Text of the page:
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Presidential Bioethics Panel Seeks Input on Sequencing-related Issues

NEW YORK (GenomeWeb News) – A White House-appointed panel that is studying the ethical issues surrounding the use of human genome sequencing in research and medicine wants to hear what concerns and ideas the public and stakeholders have about these new technologies.

The Presidential Commission for the Study of Bioethical Issues, which is developing a report and policy recommendations to be released later this year, is seeking public comment on the ethical concerns surround the use of genomic data by researchers while protecting individual privacy. The request for comments comes after the commission held a public meeting in San Francisco in February.

In particular, the commission is looking into privacy and access issues related to large-scale human genome sequence data, including whole exome and whole genome data.

The rapidly dropping cost of sequencing has raised "many questions for the scientific, medical, ethics, and patient communities related to how this information can and ought be collected, used, and governed," the commission said in a public notice this week.

At the February meeting, the commission decided that the central questions it wants to address are those related to how to best balance the interests of individuals and society as they relate to data privacy and access.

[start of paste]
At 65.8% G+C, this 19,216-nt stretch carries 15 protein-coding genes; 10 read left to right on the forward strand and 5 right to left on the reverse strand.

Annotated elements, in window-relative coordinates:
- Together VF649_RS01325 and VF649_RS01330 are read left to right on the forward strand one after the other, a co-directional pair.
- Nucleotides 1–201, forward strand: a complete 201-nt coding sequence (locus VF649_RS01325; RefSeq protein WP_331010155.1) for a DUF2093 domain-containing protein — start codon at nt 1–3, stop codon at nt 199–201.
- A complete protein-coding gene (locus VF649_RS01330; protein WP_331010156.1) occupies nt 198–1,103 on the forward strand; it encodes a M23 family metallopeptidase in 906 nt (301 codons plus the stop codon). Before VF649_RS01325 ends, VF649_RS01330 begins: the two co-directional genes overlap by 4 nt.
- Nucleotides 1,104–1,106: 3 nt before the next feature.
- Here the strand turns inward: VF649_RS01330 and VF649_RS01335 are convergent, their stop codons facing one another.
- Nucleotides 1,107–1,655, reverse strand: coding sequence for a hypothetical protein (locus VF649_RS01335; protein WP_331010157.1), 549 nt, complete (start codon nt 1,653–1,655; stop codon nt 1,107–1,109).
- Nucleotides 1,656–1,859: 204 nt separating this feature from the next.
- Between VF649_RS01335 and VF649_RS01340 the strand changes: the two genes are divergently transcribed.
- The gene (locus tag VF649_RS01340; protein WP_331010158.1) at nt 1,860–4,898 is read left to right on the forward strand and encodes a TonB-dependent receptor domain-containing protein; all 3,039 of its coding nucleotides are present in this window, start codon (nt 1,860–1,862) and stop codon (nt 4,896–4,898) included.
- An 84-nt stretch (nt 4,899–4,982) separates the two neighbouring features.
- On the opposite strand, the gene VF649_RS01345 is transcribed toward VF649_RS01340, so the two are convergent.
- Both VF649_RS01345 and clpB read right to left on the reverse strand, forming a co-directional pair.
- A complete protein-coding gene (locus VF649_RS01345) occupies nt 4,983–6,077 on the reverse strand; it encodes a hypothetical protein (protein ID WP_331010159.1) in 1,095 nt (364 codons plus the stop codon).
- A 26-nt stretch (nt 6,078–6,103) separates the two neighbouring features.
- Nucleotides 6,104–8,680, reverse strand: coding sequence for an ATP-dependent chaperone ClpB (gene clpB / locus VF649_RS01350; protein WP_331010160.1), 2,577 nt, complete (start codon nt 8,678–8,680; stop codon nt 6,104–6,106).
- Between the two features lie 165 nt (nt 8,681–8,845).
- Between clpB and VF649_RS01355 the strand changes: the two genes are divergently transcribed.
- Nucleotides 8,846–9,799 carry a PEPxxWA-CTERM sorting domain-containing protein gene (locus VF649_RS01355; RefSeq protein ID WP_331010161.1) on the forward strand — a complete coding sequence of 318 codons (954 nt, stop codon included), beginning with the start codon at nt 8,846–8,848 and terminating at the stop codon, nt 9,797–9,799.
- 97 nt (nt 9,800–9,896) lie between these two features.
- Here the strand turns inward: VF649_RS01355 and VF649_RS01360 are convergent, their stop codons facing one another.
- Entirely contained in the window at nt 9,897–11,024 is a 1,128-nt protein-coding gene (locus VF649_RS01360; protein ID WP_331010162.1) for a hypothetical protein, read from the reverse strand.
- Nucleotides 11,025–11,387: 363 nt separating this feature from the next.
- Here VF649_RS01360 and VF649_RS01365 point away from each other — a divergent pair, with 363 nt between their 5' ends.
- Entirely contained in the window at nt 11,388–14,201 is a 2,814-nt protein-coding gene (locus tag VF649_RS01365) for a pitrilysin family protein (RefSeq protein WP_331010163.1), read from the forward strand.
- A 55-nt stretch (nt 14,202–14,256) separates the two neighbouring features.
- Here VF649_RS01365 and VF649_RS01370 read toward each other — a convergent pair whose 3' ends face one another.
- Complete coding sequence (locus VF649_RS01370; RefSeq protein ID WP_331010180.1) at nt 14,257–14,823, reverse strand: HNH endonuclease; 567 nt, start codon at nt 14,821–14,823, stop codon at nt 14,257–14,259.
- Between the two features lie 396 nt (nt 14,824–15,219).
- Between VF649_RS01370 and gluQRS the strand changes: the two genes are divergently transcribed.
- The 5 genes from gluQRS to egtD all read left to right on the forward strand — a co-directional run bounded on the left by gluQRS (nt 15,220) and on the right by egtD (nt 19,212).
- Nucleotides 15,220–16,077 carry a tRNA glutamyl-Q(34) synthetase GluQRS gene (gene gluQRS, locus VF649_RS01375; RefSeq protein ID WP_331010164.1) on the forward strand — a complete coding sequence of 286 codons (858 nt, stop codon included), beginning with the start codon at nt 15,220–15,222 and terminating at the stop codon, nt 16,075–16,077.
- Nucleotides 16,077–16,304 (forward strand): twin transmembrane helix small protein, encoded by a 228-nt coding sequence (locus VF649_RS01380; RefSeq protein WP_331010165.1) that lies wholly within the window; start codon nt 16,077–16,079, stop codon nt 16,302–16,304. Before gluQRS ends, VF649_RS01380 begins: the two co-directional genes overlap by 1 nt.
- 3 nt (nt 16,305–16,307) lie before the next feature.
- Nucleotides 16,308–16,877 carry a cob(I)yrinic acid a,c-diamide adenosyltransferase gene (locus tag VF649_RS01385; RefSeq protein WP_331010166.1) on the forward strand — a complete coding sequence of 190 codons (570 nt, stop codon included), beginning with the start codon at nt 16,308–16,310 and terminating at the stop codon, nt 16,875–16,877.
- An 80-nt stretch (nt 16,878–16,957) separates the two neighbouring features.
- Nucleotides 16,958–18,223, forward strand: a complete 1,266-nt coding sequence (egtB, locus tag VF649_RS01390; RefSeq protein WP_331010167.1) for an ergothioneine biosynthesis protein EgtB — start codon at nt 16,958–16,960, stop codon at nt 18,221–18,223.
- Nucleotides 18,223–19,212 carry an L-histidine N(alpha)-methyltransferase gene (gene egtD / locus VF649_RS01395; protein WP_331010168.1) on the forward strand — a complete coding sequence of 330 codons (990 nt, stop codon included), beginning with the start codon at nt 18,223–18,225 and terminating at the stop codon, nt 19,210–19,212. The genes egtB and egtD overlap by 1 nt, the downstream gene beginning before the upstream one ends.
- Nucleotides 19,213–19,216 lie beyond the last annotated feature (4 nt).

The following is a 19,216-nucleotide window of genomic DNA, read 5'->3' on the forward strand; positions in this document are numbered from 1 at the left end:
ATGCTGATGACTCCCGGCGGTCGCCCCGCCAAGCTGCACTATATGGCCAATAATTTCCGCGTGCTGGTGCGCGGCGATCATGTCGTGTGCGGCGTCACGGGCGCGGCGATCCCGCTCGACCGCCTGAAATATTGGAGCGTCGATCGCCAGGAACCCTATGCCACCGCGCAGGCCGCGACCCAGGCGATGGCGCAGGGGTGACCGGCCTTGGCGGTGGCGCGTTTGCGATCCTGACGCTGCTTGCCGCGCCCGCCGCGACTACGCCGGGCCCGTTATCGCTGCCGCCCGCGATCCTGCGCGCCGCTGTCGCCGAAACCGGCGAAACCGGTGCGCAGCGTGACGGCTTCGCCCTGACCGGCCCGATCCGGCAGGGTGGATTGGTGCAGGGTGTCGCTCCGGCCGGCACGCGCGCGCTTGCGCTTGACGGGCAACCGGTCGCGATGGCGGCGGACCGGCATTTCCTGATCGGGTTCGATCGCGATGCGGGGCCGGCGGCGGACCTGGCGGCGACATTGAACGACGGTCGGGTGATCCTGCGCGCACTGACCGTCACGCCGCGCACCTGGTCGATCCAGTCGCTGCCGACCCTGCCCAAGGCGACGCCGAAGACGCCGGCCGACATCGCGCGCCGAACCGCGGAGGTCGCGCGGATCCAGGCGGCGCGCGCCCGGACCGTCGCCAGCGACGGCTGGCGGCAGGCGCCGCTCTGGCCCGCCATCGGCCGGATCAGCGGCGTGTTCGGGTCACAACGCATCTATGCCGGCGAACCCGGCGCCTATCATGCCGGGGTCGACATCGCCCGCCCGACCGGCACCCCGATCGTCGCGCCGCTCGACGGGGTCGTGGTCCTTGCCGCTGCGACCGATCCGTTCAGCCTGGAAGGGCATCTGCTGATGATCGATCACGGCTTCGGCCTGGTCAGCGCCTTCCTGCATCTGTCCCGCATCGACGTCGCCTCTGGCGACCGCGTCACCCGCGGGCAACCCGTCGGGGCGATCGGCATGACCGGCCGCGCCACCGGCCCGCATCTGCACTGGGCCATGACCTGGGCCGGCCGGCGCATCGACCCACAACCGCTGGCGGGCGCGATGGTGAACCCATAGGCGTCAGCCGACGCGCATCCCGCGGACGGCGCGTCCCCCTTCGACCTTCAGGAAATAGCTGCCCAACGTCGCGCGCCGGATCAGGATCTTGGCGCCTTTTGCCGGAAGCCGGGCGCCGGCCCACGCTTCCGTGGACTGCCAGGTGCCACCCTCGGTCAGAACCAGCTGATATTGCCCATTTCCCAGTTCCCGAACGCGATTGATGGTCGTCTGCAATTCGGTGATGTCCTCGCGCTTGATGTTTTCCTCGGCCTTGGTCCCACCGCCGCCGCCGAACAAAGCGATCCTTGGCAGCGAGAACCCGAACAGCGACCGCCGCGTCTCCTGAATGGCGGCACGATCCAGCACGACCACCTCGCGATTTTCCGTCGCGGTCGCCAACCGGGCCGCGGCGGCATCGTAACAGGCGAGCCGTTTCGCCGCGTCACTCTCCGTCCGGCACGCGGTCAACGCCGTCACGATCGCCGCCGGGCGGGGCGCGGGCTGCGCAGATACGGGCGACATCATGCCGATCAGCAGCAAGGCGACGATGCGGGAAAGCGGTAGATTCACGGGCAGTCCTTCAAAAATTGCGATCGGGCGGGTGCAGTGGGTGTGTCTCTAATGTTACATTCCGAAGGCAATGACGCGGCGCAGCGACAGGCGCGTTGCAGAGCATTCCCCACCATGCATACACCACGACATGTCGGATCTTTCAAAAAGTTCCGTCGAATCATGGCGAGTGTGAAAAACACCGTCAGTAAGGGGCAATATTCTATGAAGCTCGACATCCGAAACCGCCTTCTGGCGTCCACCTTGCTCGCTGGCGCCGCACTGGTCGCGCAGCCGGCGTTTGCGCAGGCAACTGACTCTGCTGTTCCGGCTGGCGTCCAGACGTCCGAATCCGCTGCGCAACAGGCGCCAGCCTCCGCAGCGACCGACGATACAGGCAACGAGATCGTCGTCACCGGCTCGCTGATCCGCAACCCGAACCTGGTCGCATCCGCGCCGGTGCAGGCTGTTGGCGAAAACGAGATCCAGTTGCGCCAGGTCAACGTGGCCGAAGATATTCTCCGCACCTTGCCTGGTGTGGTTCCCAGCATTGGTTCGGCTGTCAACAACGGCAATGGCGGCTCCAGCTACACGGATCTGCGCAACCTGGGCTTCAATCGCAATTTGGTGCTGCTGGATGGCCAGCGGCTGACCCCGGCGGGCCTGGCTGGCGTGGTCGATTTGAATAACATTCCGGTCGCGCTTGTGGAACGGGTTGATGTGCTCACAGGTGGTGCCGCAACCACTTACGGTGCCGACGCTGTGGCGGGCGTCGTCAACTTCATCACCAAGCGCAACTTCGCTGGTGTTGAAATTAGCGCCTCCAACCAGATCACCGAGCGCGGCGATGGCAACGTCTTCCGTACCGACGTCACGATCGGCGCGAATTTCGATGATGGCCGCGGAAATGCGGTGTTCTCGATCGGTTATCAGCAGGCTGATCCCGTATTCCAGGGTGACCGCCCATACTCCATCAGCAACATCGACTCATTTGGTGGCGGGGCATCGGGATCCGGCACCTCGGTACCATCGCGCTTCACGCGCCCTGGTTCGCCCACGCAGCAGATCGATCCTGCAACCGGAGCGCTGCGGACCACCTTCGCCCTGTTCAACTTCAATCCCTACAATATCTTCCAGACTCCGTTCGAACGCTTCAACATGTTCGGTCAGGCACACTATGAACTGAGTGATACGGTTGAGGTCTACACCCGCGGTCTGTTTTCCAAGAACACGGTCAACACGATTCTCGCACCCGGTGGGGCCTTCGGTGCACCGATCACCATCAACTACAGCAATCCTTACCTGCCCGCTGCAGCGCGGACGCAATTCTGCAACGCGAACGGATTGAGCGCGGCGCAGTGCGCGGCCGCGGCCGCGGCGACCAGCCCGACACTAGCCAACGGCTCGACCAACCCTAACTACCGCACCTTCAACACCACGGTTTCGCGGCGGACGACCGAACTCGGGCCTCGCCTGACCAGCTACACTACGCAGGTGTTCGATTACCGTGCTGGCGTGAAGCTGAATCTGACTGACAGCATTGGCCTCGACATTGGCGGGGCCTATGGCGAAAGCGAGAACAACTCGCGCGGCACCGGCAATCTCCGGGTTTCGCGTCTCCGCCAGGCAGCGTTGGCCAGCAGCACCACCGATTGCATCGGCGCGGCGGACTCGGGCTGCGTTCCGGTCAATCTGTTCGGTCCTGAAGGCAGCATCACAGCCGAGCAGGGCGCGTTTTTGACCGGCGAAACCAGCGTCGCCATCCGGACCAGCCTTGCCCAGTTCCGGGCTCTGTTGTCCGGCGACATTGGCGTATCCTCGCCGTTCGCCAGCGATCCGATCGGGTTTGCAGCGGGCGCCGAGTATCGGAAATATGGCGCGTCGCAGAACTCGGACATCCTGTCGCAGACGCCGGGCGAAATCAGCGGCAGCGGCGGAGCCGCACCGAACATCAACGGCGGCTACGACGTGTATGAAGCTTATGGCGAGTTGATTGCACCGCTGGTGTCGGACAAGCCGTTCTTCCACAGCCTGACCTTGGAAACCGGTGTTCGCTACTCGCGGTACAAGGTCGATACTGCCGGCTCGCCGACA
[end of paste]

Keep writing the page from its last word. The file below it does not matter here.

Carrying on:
The commission wants to hear comments on the implications of large-scale human genome sequencing on the privacy of individuals, research subjects, patients, and their families, as well as medical and research groups. It is interested in comments about "evolving notions of privacy" that are reflected in social media, as well as ways that privacy can be protected in databases and biobanks.

Other areas of interest relate to balancing individual and societal interests with regard to sharing and accessing large-scale genomic data; the control of access to this data; the role of health information technology in controlling access; and determining how much access law enforcement groups should have to human genomic data.

The commission said public comments are due by May 25, and it will spend the next six months consulting with the scientific, ethics, and patient communities before releasing its report later this year.